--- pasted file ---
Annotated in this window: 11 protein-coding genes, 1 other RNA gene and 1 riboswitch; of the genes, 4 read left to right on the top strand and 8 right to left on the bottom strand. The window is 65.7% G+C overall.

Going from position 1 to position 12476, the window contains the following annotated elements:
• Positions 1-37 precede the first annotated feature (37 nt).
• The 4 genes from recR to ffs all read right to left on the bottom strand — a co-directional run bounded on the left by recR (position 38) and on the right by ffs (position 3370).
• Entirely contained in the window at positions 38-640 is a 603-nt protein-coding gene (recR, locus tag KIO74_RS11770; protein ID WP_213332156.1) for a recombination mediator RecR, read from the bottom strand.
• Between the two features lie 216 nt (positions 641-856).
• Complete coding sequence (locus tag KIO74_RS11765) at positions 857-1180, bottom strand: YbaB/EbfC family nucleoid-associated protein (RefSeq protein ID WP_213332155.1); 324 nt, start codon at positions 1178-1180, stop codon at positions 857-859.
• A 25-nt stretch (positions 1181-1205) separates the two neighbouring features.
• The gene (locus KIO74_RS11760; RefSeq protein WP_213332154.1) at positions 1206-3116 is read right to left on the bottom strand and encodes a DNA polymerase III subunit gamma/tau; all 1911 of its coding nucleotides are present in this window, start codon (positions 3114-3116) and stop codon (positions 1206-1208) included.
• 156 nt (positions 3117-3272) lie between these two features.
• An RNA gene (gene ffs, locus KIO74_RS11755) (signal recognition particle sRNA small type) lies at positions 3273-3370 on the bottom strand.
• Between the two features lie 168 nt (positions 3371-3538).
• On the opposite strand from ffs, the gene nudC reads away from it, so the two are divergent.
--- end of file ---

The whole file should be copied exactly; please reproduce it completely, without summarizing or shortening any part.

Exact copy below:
Annotated in this window: 11 protein-coding genes, 1 other RNA gene and 1 riboswitch; of the genes, 4 read left to right on the top strand and 8 right to left on the bottom strand. The window is 65.7% G+C overall.

Going from position 1 to position 12476, the window contains the following annotated elements:
• Positions 1-37 precede the first annotated feature (37 nt).
• The 4 genes from recR to ffs all read right to left on the bottom strand — a co-directional run bounded on the left by recR (position 38) and on the right by ffs (position 3370).
• Entirely contained in the window at positions 38-640 is a 603-nt protein-coding gene (recR, locus tag KIO74_RS11770; protein ID WP_213332156.1) for a recombination mediator RecR, read from the bottom strand.
• Between the two features lie 216 nt (positions 641-856).
• Complete coding sequence (locus tag KIO74_RS11765) at positions 857-1180, bottom strand: YbaB/EbfC family nucleoid-associated protein (RefSeq protein ID WP_213332155.1); 324 nt, start codon at positions 1178-1180, stop codon at positions 857-859.
• A 25-nt stretch (positions 1181-1205) separates the two neighbouring features.
• The gene (locus KIO74_RS11760; RefSeq protein WP_213332154.1) at positions 1206-3116 is read right to left on the bottom strand and encodes a DNA polymerase III subunit gamma/tau; all 1911 of its coding nucleotides are present in this window, start codon (positions 3114-3116) and stop codon (positions 1206-1208) included.
• 156 nt (positions 3117-3272) lie between these two features.
• An RNA gene (gene ffs, locus KIO74_RS11755) (signal recognition particle sRNA small type) lies at positions 3273-3370 on the bottom strand.
• Between the two features lie 168 nt (positions 3371-3538).
• On the opposite strand from ffs, the gene nudC reads away from it, so the two are divergent.